DEFINITION of 'Option Pricing Theory'
Any model or theorybased approach for calculating the fair value of an option.
The most commonly used models today are the BlackScholes model and the binomial model. Both theories on options pricing have wide margins for error because their values are derived from other assets, usually the price of a company's common stock. Time also plays a large role in option pricing theory, because calculations involve time periods of several years and more. Marketable options require different valuation methods than nonmarketable ones, such as those given to company employees.
BREAKING DOWN 'Option Pricing Theory'
How stock options should be valued has become an important debate in the past few years because U.S. companies are now required to expense the cost of employee stock options on their earnings statements. For many young companies trading on the stock exchanges today, this expense will be considerable no matter what valuation methods are used. The need for consistent and accurate treatment of this increasing expense provides incentive for the creation of new and innovative solutions to option pricing theory.

Binomial Option Pricing Model
An options valuation method developed by Cox, et al, in 1979. ... 
LatticeBased Model
An option pricing model that involves the construction of a binomial ... 
Black's Model
A variation of the popular BlackScholes options pricing model ... 
Trinomial Option Pricing Model
An option pricing model incorporating three possible values that ...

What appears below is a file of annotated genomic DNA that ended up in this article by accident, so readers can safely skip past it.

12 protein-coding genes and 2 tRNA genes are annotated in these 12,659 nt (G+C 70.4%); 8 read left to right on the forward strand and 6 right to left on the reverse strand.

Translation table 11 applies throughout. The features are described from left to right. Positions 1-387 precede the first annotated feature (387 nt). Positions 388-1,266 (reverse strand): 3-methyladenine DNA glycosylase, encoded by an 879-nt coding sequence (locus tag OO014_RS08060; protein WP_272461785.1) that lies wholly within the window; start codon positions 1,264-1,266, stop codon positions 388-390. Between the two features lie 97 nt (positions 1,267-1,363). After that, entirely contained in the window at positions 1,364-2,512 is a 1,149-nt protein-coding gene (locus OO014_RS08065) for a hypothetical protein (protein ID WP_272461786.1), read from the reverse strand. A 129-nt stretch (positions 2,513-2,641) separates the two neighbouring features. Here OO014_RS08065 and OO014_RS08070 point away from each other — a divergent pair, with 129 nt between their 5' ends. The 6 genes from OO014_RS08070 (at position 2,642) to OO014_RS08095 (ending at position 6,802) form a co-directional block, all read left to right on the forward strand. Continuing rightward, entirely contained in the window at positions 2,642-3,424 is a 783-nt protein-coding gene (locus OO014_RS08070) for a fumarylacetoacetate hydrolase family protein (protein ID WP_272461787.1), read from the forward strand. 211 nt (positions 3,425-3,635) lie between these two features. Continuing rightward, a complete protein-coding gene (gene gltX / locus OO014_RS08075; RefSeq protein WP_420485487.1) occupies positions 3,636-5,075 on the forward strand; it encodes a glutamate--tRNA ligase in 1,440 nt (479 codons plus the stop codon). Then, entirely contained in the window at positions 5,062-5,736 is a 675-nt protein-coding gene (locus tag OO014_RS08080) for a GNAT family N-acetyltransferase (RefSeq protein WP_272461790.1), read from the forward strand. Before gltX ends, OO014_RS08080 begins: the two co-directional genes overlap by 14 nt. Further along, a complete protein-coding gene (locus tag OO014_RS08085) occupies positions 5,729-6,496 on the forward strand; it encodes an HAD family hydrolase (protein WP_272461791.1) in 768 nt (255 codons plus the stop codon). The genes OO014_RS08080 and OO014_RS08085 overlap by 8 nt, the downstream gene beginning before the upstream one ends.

Model Risk
A type of risk that occurs when a financial model used to measure ... 
Down Transition Probability
The probability that an asset's value will decline in one period's ...

Trading
Breaking Down The Binomial Model To Value An Option
Find out how to carve your way into this valuation model niche. 
Trading
The "True" Cost Of Stock Options
Perhaps the real cost of employee stock options is already accounted for in the expense of buyback programs. 
Trading
Options Pricing: BlackScholes Model
The BlackScholes model for calculating the premium of an option was introduced in 1973 in a paper entitled, "The Pricing of Options and Corporate Liabilities" published in the Journal of Political ... 
Trading
Circumvent Limitations of BlackScholes Model
Mathematical or quantitative modelbased trading continues to gain momentum, despite major failures like the financial crisis of 200809, which was attributed to the flawed use of trading models. ... 
Trading
How To Build Valuation Models Like BlackScholes (BS)?
Want to build a model like BlackScholes? Here are the tips and guidelines for developing a framework with the example of the BlackScholes model. 
Trading
Should Employees Be Compensated With Stock Options?
Learn the good, the bad and the ugly sides of this type of payout. 
Trading
The Anatomy of Options
Find out how you can use the "Greeks" to guide your options trading strategy and help balance your portfolio. 
Investing
Examples To Understand The Binomial Option Pricing Model
Binomial option pricing model, based on risk neutral valuation, offers a unique alternative to BlackScholes. Here are detailed examples with calculations using Binomial model and explanation ... 
Trading
Understanding the BlackScholes Model
The BlackScholes model is a mathematical model of a financial market. From it, the BlackScholes formula was derived. The introduction of the formula in 1973 by three economists led to rapid ... 
Investing
The Controversy Over Option Expensing
There has been much debate over whether companies should treat employee stocks options as an expense. This article examines both sides of the argument.

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